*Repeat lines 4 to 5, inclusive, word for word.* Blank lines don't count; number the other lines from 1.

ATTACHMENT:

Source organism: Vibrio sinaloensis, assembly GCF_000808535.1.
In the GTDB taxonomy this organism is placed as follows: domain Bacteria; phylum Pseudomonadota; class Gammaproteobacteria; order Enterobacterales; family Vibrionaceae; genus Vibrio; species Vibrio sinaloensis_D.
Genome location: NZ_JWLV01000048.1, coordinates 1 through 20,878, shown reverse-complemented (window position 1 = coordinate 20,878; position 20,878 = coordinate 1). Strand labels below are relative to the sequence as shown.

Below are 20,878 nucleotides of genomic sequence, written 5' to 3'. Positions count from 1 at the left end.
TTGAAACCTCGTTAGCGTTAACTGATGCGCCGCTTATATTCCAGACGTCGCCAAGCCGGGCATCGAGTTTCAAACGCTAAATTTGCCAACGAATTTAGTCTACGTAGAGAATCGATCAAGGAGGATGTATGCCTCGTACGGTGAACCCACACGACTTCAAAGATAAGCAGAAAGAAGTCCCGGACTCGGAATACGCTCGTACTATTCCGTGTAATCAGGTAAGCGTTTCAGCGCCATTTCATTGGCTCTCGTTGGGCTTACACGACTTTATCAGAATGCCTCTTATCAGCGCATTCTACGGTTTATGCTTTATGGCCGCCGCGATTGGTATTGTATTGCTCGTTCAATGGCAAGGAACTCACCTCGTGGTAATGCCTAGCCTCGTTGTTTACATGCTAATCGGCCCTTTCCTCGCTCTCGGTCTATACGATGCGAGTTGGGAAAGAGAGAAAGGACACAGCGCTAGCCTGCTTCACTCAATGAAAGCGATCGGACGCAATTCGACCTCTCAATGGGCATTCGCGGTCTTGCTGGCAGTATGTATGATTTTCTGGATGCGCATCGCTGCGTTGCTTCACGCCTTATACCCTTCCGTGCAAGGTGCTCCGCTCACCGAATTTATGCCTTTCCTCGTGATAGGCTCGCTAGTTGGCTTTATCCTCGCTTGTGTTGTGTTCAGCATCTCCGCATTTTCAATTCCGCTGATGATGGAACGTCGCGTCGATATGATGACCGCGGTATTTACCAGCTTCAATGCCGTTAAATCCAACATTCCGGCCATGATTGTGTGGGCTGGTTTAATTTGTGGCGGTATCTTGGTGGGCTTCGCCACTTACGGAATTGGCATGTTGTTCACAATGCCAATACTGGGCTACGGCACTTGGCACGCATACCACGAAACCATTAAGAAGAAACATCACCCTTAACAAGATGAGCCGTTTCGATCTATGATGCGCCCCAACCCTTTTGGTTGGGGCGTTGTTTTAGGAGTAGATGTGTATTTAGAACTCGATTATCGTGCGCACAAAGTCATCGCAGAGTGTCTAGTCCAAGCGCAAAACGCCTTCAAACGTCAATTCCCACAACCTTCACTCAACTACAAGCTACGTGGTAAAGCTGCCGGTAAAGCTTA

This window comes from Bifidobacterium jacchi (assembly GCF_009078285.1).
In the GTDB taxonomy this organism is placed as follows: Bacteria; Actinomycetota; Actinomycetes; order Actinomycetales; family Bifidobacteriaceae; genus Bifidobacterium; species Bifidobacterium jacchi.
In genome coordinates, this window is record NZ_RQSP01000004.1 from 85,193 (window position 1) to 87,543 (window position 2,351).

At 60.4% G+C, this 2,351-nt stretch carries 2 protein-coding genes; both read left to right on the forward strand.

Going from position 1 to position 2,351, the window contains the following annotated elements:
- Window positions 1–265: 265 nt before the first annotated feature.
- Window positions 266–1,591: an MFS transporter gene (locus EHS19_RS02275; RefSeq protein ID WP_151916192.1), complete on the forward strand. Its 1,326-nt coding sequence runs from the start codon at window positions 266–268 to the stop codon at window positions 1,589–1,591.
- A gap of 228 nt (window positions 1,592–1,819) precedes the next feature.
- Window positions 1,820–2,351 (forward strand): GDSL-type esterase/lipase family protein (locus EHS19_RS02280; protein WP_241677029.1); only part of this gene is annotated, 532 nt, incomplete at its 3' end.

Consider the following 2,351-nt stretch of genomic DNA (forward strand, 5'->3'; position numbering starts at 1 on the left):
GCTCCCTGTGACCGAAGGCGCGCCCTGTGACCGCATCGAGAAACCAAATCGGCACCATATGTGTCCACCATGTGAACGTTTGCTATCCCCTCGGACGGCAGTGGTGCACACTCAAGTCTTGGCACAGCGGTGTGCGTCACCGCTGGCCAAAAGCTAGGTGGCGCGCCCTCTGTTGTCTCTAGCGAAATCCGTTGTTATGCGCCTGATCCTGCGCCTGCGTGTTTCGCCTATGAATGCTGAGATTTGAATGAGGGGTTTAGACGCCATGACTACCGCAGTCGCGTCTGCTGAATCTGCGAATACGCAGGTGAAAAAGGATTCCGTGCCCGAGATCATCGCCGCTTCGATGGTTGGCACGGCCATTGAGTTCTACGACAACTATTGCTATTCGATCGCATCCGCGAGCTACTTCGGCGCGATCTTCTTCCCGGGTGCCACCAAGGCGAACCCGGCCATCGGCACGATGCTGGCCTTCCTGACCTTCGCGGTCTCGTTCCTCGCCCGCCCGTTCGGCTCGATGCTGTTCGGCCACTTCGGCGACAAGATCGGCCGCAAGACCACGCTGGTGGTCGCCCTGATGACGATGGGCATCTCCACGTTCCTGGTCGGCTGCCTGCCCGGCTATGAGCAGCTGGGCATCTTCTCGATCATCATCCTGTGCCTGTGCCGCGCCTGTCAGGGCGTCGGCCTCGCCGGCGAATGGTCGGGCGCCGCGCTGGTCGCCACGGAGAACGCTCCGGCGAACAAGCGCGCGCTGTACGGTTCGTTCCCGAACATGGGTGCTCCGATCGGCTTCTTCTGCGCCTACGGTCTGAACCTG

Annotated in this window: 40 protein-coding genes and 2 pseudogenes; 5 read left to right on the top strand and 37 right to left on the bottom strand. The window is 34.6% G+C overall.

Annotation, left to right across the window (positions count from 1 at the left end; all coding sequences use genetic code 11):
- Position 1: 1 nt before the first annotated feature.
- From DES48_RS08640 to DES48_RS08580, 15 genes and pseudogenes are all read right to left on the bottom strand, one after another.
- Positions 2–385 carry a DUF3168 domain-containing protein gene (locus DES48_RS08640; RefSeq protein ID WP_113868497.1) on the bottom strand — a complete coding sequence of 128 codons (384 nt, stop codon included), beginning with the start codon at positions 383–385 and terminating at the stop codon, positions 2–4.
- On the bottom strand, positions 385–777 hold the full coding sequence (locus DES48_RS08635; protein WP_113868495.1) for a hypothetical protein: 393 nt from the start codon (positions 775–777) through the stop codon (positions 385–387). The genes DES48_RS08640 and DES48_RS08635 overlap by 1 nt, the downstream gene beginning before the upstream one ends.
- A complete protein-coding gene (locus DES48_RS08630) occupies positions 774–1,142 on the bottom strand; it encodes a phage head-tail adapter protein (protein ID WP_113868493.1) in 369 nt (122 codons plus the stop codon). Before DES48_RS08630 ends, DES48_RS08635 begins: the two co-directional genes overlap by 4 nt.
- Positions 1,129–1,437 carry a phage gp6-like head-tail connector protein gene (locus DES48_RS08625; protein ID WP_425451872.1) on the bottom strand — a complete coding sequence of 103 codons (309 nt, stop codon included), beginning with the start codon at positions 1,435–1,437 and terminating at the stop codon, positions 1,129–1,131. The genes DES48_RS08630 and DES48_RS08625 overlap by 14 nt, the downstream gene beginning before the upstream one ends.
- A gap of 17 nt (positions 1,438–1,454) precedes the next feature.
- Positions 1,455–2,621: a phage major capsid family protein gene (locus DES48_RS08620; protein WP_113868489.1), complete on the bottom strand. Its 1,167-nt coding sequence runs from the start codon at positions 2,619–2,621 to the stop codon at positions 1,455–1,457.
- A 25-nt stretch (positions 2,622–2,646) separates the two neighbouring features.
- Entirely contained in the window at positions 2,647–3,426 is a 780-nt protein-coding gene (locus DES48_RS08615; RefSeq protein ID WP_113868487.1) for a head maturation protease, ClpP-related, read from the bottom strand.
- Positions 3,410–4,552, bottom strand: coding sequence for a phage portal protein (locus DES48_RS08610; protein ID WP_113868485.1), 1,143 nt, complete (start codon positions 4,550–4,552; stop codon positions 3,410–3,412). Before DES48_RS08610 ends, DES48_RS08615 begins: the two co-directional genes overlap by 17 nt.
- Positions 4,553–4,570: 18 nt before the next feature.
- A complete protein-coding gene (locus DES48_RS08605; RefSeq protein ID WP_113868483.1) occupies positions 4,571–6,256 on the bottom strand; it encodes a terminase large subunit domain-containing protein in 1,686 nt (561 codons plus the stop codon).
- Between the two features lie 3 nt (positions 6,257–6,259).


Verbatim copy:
Below are 20,878 nucleotides of genomic sequence, written 5' to 3'. Positions count from 1 at the left end.
TTGAAACCTCGTTAGCGTTAACTGATGCGCCGCTTATATTCCAGACGTCGCCAAGCCGGGCATCGAGTTTCAAACGCTAAATTTGCCAACGAATTTAGTCTACGTAGAGAATCGATCAAGGAGGATGTATGCCTCGTACGGTGAACCCACACGACTTCAAAGATAAGCAGAAAGAAGTCCCGGACTCGGAATACGCTCGTACTATTCCGTGTAATCAGGTAAGCGTTTCAGCGCCATTTCATTGGCTCTCGTTGGGCTTACACGACTTTATCAGAATGCCTCTTATCAGCGCATTCTACGGTTTATGCTTTATGGCCGCCGCGATTGGTATTGTATTGCTCGTTCAATGGCAAGGAACTCACCTCGTGGTAATGCCTAGCCTCGTTGTTTACATGCTAATCGGCCCTTTCCTCGCTCTCGGTCTATACGATGCGAGTTGGGAAAGAGAGAAAGGACACAGCGCTAGCCTGCTTCACTCAATGAAAGCGATCGGACGCAATTCGACCTCTCAATGGGCATTCGCGGTCTTGCTGGCAGTATGTATGATTTTCTGGATGCGCATCGCTGCGTTGCTTCACGCCTTATACCCTTCCGTGCAAGGTGCTCCGCTCACCGAATTTATGCCTTTCCTCGTGATAGGCTCGCTAGTTGGCTTTATCCTCGCTTGTGTTGTGTTCAGCATCTCCGCATTTTCAATTCCGCTGATGATGGAACGTCGCGTCGATATGATGACCGCGGTATTTACCAGCTTCAATGCCGTTAAATCCAACATTCCGGCCATGATTGTGTGGGCTGGTTTAATTTGTGGCGGTATCTTGGTGGGCTTCGCCACTTACGGAATTGGCATGTTGTTCACAATGCCAATACTGGGCTACGGCACTTGGCACGCATACCACGAAACCATTAAGAAGAAACATCACCCTTAACAAGATGAGCCGTTTCGATCTATGATGCGCCCCAACCCTTTTGGTTGGGGCGTTGTTTTAGGAGTAGATGTGTATTTAGAACTCGATTATCGTGCGCACAAAGTCATCGCAGAGTGTCTAGTCCAAGCGCAAAACGCCTTCAAACGTCAATTCCCACAACCTTCACTCAACTACAAGCTACGTGGTAAAGCTGCCGGTAAAGCTTA